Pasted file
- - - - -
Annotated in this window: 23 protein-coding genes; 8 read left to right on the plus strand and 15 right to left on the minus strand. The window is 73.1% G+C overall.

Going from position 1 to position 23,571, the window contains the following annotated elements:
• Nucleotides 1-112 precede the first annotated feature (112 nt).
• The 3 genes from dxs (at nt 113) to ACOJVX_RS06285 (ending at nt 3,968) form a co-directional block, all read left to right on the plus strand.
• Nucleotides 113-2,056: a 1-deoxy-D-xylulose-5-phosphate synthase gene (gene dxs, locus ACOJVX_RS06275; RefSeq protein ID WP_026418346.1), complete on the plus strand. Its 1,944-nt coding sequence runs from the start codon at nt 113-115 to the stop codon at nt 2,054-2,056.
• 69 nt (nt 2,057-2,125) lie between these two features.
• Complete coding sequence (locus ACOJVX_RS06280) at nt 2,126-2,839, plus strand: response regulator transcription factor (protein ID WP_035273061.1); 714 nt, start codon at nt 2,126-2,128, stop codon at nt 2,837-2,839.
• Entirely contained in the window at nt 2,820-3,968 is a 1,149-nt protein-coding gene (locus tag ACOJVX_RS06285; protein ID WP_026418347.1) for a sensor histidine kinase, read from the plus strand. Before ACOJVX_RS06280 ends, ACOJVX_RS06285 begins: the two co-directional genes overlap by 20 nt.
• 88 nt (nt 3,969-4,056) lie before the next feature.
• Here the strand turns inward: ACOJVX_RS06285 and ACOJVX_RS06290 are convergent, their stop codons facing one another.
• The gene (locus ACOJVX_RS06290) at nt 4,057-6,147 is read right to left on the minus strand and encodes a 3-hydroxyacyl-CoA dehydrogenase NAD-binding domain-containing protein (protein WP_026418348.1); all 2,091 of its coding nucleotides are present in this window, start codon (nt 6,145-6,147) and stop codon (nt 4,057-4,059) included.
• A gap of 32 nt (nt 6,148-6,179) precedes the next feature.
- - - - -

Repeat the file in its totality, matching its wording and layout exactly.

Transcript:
Annotated in this window: 23 protein-coding genes; 8 read left to right on the plus strand and 15 right to left on the minus strand. The window is 73.1% G+C overall.

Going from position 1 to position 23,571, the window contains the following annotated elements:
• Nucleotides 1-112 precede the first annotated feature (112 nt).
• The 3 genes from dxs (at nt 113) to ACOJVX_RS06285 (ending at nt 3,968) form a co-directional block, all read left to right on the plus strand.
• Nucleotides 113-2,056: a 1-deoxy-D-xylulose-5-phosphate synthase gene (gene dxs, locus ACOJVX_RS06275; RefSeq protein ID WP_026418346.1), complete on the plus strand. Its 1,944-nt coding sequence runs from the start codon at nt 113-115 to the stop codon at nt 2,054-2,056.
• 69 nt (nt 2,057-2,125) lie between these two features.
• Complete coding sequence (locus ACOJVX_RS06280) at nt 2,126-2,839, plus strand: response regulator transcription factor (protein ID WP_035273061.1); 714 nt, start codon at nt 2,126-2,128, stop codon at nt 2,837-2,839.
• Entirely contained in the window at nt 2,820-3,968 is a 1,149-nt protein-coding gene (locus tag ACOJVX_RS06285; protein ID WP_026418347.1) for a sensor histidine kinase, read from the plus strand. Before ACOJVX_RS06280 ends, ACOJVX_RS06285 begins: the two co-directional genes overlap by 20 nt.
• 88 nt (nt 3,969-4,056) lie before the next feature.
• Here the strand turns inward: ACOJVX_RS06285 and ACOJVX_RS06290 are convergent, their stop codons facing one another.
• The gene (locus ACOJVX_RS06290) at nt 4,057-6,147 is read right to left on the minus strand and encodes a 3-hydroxyacyl-CoA dehydrogenase NAD-binding domain-containing protein (protein WP_026418348.1); all 2,091 of its coding nucleotides are present in this window, start codon (nt 6,145-6,147) and stop codon (nt 4,057-4,059) included.
• A gap of 32 nt (nt 6,148-6,179) precedes the next feature.